Letter to Senator Inhofe

by Vincent LoVoi


Senator James Inhofe
205 Russell Senate Office Building
Washington, DC 20510 -3603

Dear Senator Inhofe,

This Land Press is honored to take on a long-standing Tulsa tradition by sponsoring the annual downtown Holiday Parade of Lights on December 10th. After little more than eighteen months, This Land Press now operates one of Oklahoma’s largest online media communities and it’s our turn to follow earlier sponsors in supporting a decades-long Oklahoma tradition.

Senator, This Land invites you to rejoin the parade on this special evening. It’s important to our community.

None of us could have anticipated last year’s media frenzy. Everyone from Fox News to The New York Times to Conan O’Brien to Jon Stewart and The Daily Show had something to say. We may not always share the same opinion in Oklahoma, but we don’t need outside help. It’s not their parade. It’s ours.

A few years ago, someone decided to broaden the scope of the parade by changing the name to the “Holiday Parade.” We can’t speak for that person, but it’s clear the intention was to be inclusive. That makes sense. Senator, a parade is a unique tradition in American culture. It brings together a community in ways that are different than church services and faith-based activities, but it is every bit as meaningful.

When I was a kid, my dad would take my siblings and me to the parade each year. Our mom would usually stay home and wrap gifts, bake miniature fruitcakes, or set up our old ceramic Nativity scene and cotton-ball Santa.

My dad would welcome neighborhood kids, including my dear friend and next-door neighbor, Joel Kantor, who happens to be Jewish. His faith didn’t matter. We’d always wind up together in the wayback of the Country Squire. Downtown, we’d line the sidewalks in the bitter cold for a chance to see high school bands and dance teams; Shriners in funny little cars; floats sponsored by businesses, churches, and community organizations; pageant princesses and queens; and, of course, Santa Claus. We’d go warm up in my dad’s office in the Philtower.

It was called a “Christmas Parade” then, but it had little to do with the faith that my parents passed on to their five kids. Now that the parade is a holiday parade, it respects Joel’s faith. And mine. Joel and I are now business partners, and we hope that there are hundreds of kids in Tulsa who’ll share the parade in the same way that we do.

Senator, the parade organizers and This Land want to be inclusive and respectful of the views you articulated. So, we are taking some additional steps to reach out.

First, we all understand and share your commitment to faith. It’s part of Oklahoma. This Land Press will encourage Tulsans to express their personal religious beliefs in their own way and at the appropriate place during the weekend of the Holiday Parade. We will provide an online listing at thislandpress.com of religious and community services in Tulsa.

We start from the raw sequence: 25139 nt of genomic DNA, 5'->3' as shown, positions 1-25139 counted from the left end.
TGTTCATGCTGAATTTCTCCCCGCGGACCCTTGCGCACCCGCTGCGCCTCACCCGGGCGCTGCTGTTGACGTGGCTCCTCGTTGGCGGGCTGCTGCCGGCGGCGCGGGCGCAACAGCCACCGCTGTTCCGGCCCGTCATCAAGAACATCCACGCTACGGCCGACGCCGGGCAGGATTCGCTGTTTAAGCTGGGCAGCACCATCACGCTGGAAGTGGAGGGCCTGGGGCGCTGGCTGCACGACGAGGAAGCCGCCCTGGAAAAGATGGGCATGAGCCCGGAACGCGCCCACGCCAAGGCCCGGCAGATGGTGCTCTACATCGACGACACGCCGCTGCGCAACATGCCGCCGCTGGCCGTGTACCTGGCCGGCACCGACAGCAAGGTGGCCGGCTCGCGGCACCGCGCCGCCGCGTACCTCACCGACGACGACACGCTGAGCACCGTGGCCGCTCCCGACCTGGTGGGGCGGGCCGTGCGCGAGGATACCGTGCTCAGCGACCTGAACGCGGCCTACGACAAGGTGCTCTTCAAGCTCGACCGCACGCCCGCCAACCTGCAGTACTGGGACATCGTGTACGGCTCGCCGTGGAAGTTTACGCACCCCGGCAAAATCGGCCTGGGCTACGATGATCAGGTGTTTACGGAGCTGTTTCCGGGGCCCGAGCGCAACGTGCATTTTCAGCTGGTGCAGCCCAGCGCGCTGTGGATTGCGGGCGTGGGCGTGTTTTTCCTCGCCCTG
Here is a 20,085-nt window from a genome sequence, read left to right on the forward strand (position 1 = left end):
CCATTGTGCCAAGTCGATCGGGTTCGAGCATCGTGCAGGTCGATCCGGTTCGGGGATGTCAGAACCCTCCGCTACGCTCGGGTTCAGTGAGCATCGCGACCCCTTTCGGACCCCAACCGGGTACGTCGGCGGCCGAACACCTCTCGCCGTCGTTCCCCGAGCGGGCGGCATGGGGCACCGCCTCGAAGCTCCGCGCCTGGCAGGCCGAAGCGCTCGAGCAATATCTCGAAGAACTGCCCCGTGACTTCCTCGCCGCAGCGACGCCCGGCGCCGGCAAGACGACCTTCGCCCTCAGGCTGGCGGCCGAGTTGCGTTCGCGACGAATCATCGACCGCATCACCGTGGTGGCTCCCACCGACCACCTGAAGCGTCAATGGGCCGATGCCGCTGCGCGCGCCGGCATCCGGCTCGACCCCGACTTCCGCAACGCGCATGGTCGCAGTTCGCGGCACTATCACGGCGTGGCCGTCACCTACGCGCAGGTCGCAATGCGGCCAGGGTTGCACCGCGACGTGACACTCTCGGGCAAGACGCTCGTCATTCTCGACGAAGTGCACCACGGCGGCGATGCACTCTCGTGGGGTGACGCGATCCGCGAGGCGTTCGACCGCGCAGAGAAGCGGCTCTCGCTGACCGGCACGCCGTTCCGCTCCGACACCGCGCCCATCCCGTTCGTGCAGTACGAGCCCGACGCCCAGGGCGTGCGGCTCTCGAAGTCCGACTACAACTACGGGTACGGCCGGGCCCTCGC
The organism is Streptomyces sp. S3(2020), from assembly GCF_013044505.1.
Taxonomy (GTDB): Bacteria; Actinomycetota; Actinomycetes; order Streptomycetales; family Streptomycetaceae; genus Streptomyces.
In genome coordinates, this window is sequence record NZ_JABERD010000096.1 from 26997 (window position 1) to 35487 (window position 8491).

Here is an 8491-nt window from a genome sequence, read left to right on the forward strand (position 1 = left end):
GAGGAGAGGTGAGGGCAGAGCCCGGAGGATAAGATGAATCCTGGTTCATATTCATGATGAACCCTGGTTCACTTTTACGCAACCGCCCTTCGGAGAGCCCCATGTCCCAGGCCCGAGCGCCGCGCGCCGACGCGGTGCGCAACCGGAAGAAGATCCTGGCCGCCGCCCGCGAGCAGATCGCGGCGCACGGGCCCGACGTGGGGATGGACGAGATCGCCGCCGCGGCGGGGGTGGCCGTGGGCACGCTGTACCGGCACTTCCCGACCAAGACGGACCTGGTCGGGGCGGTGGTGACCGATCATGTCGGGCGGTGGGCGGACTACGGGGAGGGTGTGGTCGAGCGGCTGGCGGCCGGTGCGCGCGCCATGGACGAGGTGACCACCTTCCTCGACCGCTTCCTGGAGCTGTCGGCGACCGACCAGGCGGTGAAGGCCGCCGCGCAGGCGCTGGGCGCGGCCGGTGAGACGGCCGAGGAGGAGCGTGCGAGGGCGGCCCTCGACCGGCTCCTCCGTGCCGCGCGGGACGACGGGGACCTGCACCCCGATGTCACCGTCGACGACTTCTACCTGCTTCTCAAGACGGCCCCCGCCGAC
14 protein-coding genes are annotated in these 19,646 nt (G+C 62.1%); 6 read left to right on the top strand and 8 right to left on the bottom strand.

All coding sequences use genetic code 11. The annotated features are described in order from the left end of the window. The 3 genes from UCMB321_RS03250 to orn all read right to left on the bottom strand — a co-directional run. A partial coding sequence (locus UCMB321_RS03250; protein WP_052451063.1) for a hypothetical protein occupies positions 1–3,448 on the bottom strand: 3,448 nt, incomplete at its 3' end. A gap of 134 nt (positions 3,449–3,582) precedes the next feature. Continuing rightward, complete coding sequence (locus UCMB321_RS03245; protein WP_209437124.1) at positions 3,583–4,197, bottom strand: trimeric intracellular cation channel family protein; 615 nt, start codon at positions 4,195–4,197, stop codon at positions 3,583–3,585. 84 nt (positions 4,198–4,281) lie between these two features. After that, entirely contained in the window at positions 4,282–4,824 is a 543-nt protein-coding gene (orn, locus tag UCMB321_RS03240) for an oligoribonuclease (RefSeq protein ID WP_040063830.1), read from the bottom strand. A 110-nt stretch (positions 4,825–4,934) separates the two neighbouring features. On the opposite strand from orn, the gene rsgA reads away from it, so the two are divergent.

Second, an interfaith group of clergy are being invited to serve as Honorary Grand Marshalls. Several have already accepted, including the Rev. Monsignor Greg Gier of Holy Family Cathedral, Pastor Deron Spoo of First Baptist Church, and Dr. Calvin McCutchen, Sr., of Tulsa’s historic Mt. Zion Church.

Third, the holiday parade is working with The Salvation Army of Tulsa to collect gifts for low-income children as part of their Forgotten Angels project. Parade sponsors and This Land will encourage the Tulsa community to support the Salvation Army and bring additional toys to the parade, and the BOK center will provide hot chocolate and ice-skating for all Tulsans.

Fourth, the parade will welcome, for the first time in its history, the participation of Tulsa’s Jewish and Muslim communities.

Finally, we can’t ignore, and should celebrate, the role that commerce plays in America. Christmas parades were often organized by merchants to encourage shoppers to come to central shopping districts for gifts. An article by Natasha Ball in the next issue of This Land will tell the story of the origins of Tulsa’s parade and the role of some familiar merchants. Downtown Tulsa is coming back to life. New restaurants and retail and entertainment establishments can be found across its map. New housing is on the way. New bridges. The Holiday Parade is good for Downtown.

The parade is underwritten not only by This Land Press but by a wide range of Oklahoma businesses, including KTUL channel 8, AEP–Public Service Company of Oklahoma, Nordam, Southwest United Industries, the Bama Companies, Arvest Bank, American Airlines, Tulsa Drillers, Kanbar Properties, Gallagher Risk Management, Crowe + Dunlevy, Bank of Oklahoma, Bill White Co., and McNellie’s group, among others.

So, Senator Inhofe, we invite you to come home and be part of the parade we share with all Tulsans. It’s important to our community. We want to address your concerns in ways that are both inclusive and respectful of faith; we want to help Downtown continue to grow; and we want to preserve a wonderful Tulsa tradition.

We want all Oklahomans to know that this parade is our parade, just as much as this land is our land.


Vincent LoVoi
This Land Press